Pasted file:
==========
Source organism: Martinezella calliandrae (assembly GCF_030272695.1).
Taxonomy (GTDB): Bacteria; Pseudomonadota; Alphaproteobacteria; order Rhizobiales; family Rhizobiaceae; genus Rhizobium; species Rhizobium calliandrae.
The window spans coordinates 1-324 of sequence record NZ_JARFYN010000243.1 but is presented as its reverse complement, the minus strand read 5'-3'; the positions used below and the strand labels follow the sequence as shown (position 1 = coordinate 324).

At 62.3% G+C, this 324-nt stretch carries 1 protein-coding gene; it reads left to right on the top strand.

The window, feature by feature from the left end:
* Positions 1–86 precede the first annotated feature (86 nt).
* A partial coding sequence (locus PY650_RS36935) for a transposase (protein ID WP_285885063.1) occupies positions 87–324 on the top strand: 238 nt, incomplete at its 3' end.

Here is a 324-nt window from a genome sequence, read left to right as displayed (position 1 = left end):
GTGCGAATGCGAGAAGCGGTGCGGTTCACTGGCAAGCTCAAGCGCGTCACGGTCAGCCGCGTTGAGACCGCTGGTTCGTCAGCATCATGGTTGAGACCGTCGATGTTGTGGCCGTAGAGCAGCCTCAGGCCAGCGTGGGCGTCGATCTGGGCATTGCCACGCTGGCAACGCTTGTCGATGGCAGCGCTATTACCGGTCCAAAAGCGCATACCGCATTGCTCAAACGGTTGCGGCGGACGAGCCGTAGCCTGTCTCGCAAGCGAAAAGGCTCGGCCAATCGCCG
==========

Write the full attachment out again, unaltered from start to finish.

Source organism: Martinezella calliandrae (assembly GCF_030272695.1).
Taxonomy (GTDB): Bacteria; Pseudomonadota; Alphaproteobacteria; order Rhizobiales; family Rhizobiaceae; genus Rhizobium; species Rhizobium calliandrae.
The window spans coordinates 1-324 of sequence record NZ_JARFYN010000243.1 but is presented as its reverse complement, the minus strand read 5'-3'; the positions used below and the strand labels follow the sequence as shown (position 1 = coordinate 324).

At 62.3% G+C, this 324-nt stretch carries 1 protein-coding gene; it reads left to right on the top strand.

The window, feature by feature from the left end:
* Positions 1–86 precede the first annotated feature (86 nt).
* A partial coding sequence (locus PY650_RS36935) for a transposase (protein ID WP_285885063.1) occupies positions 87–324 on the top strand: 238 nt, incomplete at its 3' end.

Here is a 324-nt window from a genome sequence, read left to right as displayed (position 1 = left end):
GTGCGAATGCGAGAAGCGGTGCGGTTCACTGGCAAGCTCAAGCGCGTCACGGTCAGCCGCGTTGAGACCGCTGGTTCGTCAGCATCATGGTTGAGACCGTCGATGTTGTGGCCGTAGAGCAGCCTCAGGCCAGCGTGGGCGTCGATCTGGGCATTGCCACGCTGGCAACGCTTGTCGATGGCAGCGCTATTACCGGTCCAAAAGCGCATACCGCATTGCTCAAACGGTTGCGGCGGACGAGCCGTAGCCTGTCTCGCAAGCGAAAAGGCTCGGCCAATCGCCG